St. Louis Cardinals All-Time Lineup

Best at each position, in one season, in team history

A look at the all-time starting lineup for the St. Louis Cardinals in the team's history. It's not a career record - it's taken from the best season any player had at that position in team history to create a lineup.

1
Starting pitcher: Bob Gibson

Bob Gibson photo
Hulton Archive/Getty Images

1968: 22-9, 1.12 ERA, 13 shutouts, 304.2 IP, 198 H, 268 Ks, 0.853 WHIP

Rest of the rotation: Dizzy Dean (1934, 30-7, 2.66 ERA, 7 shutouts, 311.2 IP, 288 H, 195 Ks, 1.165 WHIP); Chris Carpenter (2005, 21-5, 2.83 ERA, 241.2 IP, 204 H, 213 Ks, 1.055 WHIP); John Tudor (1985, 21-8, 1.93 ERA, 10 shutouts, 275 OP, 209 H, 169 Ks, 0.938 WHIP); Adam Wainwright (2010, 20-11, 2.42 ERA, 230 IP, 186 H, 213 Ks, 1.051 WHIP)

One of the most intimidating pitchers of all-time, Gibson earned his Hall of Fame credentials when the Cardinals won the NL pennant in 1968. Gibson won the first of his two NL Cy Young Awards and was named NL MVP. The rest of the rotation has just one Hall of Famer in Dizzy Dean, who had one of the greatest six-year stretches in baseball history. In his best season, he was MVP in 1934, winning 30 games. Chris Carpenter was the Cy Young winner in 2005, when he was 21-5. John Tudor was the ace on the Cardinals' team that won a pennant in 1985, finishing second in Cy Young voting. Also finishing second in Cy Young voting was Adam Wainwright in 2010, when he won 20 games.

2
Catcher: Ted Simmons

Ted Simmons photo
Donald Miralle/Getty Images

1975: .332, 18 HR, 100 RBI, .887 OPS

Backup: Tim McCarver (1967, .295, 14 HR, 69 RBI, .822 OPS)

Simmons had a very good 21-year career, and spent the entire decade of the 1970s as the St. Louis catcher. He was in the top 16 of MVP voting in six of those years, and was sixth in 1975, when he hit a career-best .332. The backup was his predecessor in McCarver, who was the catcher on two championship teams in the 1960s and also played for 21 seasons before becoming one the most successful baseball broadcasters ever. He was second in MVP voting in 1967.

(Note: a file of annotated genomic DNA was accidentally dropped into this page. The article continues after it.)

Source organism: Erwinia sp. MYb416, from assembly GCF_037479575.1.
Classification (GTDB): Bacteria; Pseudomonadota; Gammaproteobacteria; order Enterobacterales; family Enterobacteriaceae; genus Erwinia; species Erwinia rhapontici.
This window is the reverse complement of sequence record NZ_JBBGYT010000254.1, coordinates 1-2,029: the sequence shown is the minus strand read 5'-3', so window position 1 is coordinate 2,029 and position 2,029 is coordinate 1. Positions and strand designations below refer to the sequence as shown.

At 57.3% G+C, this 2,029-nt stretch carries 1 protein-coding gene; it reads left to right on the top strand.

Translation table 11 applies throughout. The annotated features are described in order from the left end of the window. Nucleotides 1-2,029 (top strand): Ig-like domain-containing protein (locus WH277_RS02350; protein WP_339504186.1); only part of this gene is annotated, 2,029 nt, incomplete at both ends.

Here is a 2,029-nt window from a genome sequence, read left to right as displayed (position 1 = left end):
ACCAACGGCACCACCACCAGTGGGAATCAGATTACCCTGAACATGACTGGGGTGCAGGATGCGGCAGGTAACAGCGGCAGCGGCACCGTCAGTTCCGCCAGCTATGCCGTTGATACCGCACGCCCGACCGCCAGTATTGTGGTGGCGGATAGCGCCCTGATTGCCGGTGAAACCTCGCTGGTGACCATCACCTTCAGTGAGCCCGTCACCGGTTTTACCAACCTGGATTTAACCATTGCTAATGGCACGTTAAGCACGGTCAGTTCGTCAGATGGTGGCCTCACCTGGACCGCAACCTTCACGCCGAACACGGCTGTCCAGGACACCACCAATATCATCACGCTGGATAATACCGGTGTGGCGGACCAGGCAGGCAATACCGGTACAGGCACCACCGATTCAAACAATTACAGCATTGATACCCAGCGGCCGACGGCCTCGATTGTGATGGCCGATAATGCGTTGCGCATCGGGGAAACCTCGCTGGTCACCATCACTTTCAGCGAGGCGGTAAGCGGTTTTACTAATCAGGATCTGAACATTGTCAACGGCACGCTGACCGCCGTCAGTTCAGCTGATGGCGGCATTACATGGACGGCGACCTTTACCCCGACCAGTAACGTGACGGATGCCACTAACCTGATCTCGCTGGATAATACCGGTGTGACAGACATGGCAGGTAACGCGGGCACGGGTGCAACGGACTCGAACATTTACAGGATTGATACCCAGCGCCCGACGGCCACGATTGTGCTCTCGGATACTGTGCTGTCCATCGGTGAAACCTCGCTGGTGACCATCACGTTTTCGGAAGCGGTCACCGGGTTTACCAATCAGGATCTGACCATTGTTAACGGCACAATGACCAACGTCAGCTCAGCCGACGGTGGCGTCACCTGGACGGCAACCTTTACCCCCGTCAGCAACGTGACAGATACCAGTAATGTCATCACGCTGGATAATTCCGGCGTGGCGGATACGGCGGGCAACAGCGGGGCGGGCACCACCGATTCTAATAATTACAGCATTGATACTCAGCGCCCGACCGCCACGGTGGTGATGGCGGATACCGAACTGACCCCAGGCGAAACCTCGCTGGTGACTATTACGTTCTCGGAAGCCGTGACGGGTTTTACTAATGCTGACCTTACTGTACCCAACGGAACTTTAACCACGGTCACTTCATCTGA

3
First baseman: Albert Pujols

Albert Pujols photo
Bob Levey/Getty Images

2008: .357, 37 HR, 116 RBI, 1.114 OPS

Backup: Mark McGwire (1998, .299, 70 HR, 147 RBI, 1.222 OPS) - 2nd MVP

Every team seems to have one absolutely loaded position, and first base is that one with the Cardinals. There are four players who were NL MVP, two others who were second in MVP voting, and three players who are in the Hall of Fame. And neither of them are on the team. The starter is likely to be there one day in the three-time MVP in Pujols, who led the Cardinals to two World Series titles in his 10 seasons in St. Louis. The backup admittedly took performance-enhancing drugs, but his stats were mind-boggling in 1998, when he set the then-record with 70 home runs. The MVPs at first base were Jim Bottomley (1928), Orlando Cepeda (1967), Keith Hernandez (1979) and Pujols (2005, 2008, 2009). Johnny Mize, Bottomley and Cepeda are in the Hall of Fame.

4
Second baseman: Rogers Hornsby

Rogers Hornsby photo
Transcendental Graphics/Getty Images

1925: .403, 39 HR, 143 RBI, 1.245 OPS

Backup: Frankie Frisch (1930, .346, 10 HR, 114 RBI, .927 OPS)

Hornsby is the best second baseman of all-time, which makes him a shoo-in. He won the first of his two MVP awards in 1925, and is also in the Cubs' all-time lineup. The backup is also in the Hall of Fame in Frisch, who was MVP a year after his stellar 1930 season, when he was at his best statistically.

5
Shortstop: Ozzie Smith

Ozzie Smith photo